Look at these two photographs. The same woman wears the same blue dress but the chances are, were you to pass her in the street, you’d judge her diffe
Look at these two photographs. The same woman wears the same blue dress but the chances are, were you to pass her in the street, you’d judge her differently in each case. And it’s all down to what she’s wearing — or not — underneath.
While you might consider the left entirely normal, the other will no doubt attract your attention because she clearly isn’t wearing a bra.
Be honest: does the absence of lingerie change the way you perceive her? After all, we live in a society that expects women’s breasts to be restrained.
The result of all those years of indoctrination is that we’ve come to see the natural, unrestrained female form as slovenly, uncouth and sometimes downright provocative. And those who choose to eschew bras are often dismissed as hippies or irate feminists.
As much as we may blame the opposite sex for such attitudes, the uncomfortable truth is that women can be just as judgmental of those who go bra-less. Imagine the looks you’d get if you turned up without a bra on the school run or at book club or a parents’ evening?
So dramatic is the reaction to a woman daring not to wear her bra that some have even lost their jobs. Earlier this month, a Canadian woman was fired after refusing to wear a bra or vest when working as a waitress at a golf club.
And last year, a girl from Kent was sent home from school for not wearing a bra. In fact, across the world, schools have reprimanded girls for similar infractions, saying their lack of underwear distracts boys.
Just as millennials questioned the societal expectation that women should wear high heels, they are now querying whether bras are necessary. And this sentiment is catching on fast.
Among the campaigners is 23-year-old fashion blogger Chidera Eggerue, the creator of the social media hashtag #saggyboobs matter which highlights the issues faced by women with larger breasts who go braless.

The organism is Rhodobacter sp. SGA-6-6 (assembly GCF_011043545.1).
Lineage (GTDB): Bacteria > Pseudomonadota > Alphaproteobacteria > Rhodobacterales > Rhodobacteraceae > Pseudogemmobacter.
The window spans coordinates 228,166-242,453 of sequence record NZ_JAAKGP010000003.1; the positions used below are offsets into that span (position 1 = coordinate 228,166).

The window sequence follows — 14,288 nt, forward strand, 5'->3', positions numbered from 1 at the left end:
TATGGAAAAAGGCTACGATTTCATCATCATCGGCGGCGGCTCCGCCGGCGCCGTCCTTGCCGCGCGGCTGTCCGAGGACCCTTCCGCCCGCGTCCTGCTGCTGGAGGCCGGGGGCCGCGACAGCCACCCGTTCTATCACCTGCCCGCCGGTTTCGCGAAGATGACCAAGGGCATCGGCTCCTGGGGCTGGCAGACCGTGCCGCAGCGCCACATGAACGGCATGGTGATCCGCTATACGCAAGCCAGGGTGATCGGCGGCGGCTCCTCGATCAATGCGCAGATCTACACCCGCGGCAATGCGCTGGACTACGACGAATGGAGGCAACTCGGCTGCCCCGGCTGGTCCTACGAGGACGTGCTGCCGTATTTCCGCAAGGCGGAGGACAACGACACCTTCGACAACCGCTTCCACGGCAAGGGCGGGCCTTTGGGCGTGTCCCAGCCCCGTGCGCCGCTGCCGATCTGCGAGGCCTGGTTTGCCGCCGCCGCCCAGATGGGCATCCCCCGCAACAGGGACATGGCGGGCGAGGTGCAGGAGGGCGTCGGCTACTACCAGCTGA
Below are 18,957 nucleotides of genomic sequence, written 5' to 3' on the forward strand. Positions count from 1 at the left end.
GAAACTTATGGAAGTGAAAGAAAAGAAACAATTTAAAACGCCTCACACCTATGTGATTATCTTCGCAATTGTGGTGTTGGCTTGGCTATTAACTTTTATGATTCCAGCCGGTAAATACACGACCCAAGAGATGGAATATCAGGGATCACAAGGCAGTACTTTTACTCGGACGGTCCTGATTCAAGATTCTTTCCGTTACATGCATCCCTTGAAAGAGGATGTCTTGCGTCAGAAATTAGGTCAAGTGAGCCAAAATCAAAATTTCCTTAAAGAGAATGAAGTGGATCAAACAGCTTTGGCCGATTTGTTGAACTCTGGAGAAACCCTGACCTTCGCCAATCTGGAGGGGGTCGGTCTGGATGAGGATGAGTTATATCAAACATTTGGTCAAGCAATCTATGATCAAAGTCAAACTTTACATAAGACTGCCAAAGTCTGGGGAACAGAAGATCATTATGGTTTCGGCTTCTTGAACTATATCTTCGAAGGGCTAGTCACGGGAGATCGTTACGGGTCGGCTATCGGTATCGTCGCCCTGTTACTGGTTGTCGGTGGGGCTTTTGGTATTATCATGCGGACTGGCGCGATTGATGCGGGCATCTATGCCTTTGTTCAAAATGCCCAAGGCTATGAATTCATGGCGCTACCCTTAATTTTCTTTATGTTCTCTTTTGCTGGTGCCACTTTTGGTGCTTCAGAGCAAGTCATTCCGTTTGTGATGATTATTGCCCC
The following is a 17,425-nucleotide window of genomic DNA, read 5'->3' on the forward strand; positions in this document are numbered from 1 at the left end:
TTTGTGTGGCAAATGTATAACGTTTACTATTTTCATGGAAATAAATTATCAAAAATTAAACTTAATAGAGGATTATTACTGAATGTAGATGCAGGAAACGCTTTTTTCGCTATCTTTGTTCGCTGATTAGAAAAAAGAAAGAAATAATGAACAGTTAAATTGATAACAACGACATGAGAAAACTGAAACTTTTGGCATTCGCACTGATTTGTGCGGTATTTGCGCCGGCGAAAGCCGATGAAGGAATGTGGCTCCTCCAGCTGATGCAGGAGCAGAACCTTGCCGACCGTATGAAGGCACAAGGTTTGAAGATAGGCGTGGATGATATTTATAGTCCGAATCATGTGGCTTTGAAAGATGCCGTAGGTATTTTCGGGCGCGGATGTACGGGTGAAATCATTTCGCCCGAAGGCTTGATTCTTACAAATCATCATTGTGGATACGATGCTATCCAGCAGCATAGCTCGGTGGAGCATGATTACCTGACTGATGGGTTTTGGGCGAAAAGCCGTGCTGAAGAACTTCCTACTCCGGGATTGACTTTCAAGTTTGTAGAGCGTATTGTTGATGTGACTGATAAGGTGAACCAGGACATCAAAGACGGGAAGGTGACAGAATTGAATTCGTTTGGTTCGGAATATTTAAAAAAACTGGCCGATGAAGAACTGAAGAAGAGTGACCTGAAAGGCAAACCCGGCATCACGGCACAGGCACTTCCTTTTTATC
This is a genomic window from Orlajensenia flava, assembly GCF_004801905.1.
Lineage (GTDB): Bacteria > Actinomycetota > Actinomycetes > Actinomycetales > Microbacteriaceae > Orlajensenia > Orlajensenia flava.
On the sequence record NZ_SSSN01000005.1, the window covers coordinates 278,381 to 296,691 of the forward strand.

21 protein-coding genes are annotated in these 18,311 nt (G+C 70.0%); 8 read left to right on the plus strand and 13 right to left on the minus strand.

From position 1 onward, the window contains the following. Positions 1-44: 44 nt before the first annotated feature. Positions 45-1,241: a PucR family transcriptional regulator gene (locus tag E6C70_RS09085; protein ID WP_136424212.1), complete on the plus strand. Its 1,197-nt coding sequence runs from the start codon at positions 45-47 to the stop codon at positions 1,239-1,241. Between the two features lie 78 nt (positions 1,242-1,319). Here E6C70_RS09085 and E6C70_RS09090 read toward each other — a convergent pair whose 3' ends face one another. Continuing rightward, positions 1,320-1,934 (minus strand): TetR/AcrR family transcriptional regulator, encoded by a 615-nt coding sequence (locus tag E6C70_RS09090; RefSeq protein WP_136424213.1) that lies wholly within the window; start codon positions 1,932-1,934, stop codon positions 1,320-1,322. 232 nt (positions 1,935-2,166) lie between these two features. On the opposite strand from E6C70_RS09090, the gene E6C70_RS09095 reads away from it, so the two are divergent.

Chidera explains: ‘At 19, I decided to stop wearing a bra and I got so much criticism — they were “too saggy”, “slipper boobs”, I was told only girls with smaller boobs could “get away with it”.
‘I wanted to open up a conversation about how we view women’s bodies and why the world feels entitled to that policing.’
It would be easy to dismiss today’s rejection of the bra as aping the bra-burning feminism of decades past.
For a start, the bras women were railing against in the Fifties and Sixties were often uncomfortable and restrictive — more easily equated with women’s oppression.
These days, there is far more choice and comfort on offer so shrugging off your bra is more a rejection of the idea that you must conform for propriety’s sake.
Erin Saxcoburg, 22, a beauty therapist from the Isle of Wight, stopped wearing a bra a year ago and is astonished by some of the reactions. She says: ‘Even though my 32B chest is relatively small, people have often been offended by the sight of my nipples poking out.
‘When I walk down the street, men and women alike stare at them. I’ve had men come up to me on nights out and say: “Oh my God, why aren’t you wearing a bra?” I tell them that it’s my body and my business.’